| STALKER: Call of Pripyat - DX11
Stalker: Call of Pripyat benchmark is
based on one of the ingame locations. The testing process includes four stages,
those utilizing various weather and time of the day settings (day, night, rain,
bright sun). In order to test your system thoroughly the benchmark is provided
with a number of presets and options including different versions of DirectX
(9.0, 10.0, 11), screen resolutions, antialiasing etc, all at your disposal.
|STALKER Call of Pripyat
- Ultra / DX11 / 4xMSAA/HDAO|
|Sun Shafts Test 1600x1200
|Sun Shafts Test 1900x1200
Stalker: Call of Pripyat is one of the first DirectX 11
benchmarks, and it proves to be a punisher for the GV-567OC-1GI. This test is
designed for high-end flagship videocards, so pitting it against a $100
mainstream videocard isn't entirely fair.
Now let's wrap all of this up, conclusions are next!
Just Missing the Sweet Spot?
ATI's Radeon HD 5670 brings DirectX 11 technology into
the mainstream. In just a few months the "Evergreen" RV8xx architecture has
moved from the ultra-high-end all the way to mainstream computer users.
Technically this videocard can do everything the big
boys can do: the Gigabyte GV-567OC-1GI's 'Redwood" RV810 GPU is capable of
DirectX 11 tricks like tessellation and compute shading, which will start making
major appearances later on in 2010. Tessellation especially will become an
important eyecandy feature that allows much more detailed character models
and environments in videogames; think of it as bump-mapping's more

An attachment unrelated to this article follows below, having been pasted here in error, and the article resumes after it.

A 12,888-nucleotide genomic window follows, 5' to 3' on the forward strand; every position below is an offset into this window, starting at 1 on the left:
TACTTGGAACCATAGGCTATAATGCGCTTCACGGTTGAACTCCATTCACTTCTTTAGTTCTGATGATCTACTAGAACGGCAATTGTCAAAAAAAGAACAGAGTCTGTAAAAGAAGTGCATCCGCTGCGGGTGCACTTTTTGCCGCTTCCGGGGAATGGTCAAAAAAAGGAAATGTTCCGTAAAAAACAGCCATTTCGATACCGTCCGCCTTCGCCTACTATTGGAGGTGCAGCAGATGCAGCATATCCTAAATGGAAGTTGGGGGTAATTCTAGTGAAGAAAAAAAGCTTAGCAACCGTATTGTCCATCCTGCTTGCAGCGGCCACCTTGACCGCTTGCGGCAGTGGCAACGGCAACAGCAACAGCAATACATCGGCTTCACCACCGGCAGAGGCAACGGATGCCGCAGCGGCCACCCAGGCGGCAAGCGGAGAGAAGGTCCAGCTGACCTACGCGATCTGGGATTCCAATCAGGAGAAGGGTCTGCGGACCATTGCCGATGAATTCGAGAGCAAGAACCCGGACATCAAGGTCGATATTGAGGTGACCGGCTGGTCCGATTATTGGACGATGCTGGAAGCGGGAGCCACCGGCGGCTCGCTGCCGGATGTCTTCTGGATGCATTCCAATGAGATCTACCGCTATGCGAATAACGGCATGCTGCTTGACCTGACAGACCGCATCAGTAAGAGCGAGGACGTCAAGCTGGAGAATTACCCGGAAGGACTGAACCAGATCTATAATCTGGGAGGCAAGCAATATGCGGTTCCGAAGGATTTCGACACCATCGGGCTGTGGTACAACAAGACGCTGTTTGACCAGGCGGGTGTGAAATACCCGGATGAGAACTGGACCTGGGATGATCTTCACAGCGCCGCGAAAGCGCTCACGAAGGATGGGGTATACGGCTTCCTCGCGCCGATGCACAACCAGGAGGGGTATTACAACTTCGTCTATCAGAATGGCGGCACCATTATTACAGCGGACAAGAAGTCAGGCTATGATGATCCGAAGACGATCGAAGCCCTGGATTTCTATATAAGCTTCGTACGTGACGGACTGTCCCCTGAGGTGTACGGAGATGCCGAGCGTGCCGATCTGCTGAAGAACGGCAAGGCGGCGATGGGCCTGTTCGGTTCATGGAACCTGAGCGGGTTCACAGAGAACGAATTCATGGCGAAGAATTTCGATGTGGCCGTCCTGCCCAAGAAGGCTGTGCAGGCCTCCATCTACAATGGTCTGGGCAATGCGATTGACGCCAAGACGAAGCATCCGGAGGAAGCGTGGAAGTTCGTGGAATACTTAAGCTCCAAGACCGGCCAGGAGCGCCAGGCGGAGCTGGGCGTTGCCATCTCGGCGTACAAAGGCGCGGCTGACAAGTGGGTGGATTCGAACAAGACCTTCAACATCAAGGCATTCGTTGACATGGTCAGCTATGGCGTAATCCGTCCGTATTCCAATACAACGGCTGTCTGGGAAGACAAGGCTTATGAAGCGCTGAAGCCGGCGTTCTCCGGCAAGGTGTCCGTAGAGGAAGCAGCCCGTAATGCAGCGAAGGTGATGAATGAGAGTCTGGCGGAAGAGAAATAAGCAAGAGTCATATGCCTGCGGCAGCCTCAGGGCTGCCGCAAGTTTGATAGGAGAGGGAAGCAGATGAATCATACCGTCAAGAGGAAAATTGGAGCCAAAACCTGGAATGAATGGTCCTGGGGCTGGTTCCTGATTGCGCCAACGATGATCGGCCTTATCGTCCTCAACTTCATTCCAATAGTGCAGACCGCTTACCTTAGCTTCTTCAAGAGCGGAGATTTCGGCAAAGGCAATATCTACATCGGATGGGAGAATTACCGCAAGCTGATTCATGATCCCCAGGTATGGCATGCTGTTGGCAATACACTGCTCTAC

sophisticated, more attractive older sister.
However while the Gigabyte GV-567OC-1GI videocard and
its 1GB of GDDR5 memory certainly has the theoretical capability of running
next-generation DirectX 11 graphic effects, in real-world usage it's simply not
fast enough for today's games.
The RV810 'Redwood' GPU has fewer stream processors,
texture units and raster operators than last generation mainstream and mid-range
videocards like the Radeon HD 4770 and Radeon HD 4850, which can also be found
for around the $99 USD ($110 CDN / £65GBP) you'd pay for
Gigabyte's Radeon HD 5670 GV-567OC-1GI videocard.
Even with a
785MHz clock speed (Gigabyte overclocks the GPU core clock speed an extra
10MHz, the default clock speed is 775MHz), and 1GB of GDDR5 memory operating at
an effective 4000MHz, the GV-567OC-1GI videocard can't keep up with its peers
from the Radeon 4000-series.
Most of the more intensive games on the PCSTATS
benchmarking suite had to have graphical settings, resolution and anti-aliasing
turned down substantially in order to achieve playable frame rates.
All of this put together makes the GV-567OC-1GI
difficult to recommend. If you're looking for a modestly priced videocard for
lightweight gaming, you're better served getting Gigabyte's own Radeon HD 4770 or a Radeon HD 4850. If you just need a
videocard for HDMI video output you can grab a Radeon HD 4350 for around $50. Finally, if you really
want to see DirectX 11 effects in your videogames, it's best to invest a bit
more cash into a Radeon HD 5770 or 5850 graphics card so you can play
games at acceptable frame rates.
Discuss this videocard in the PCSTATS
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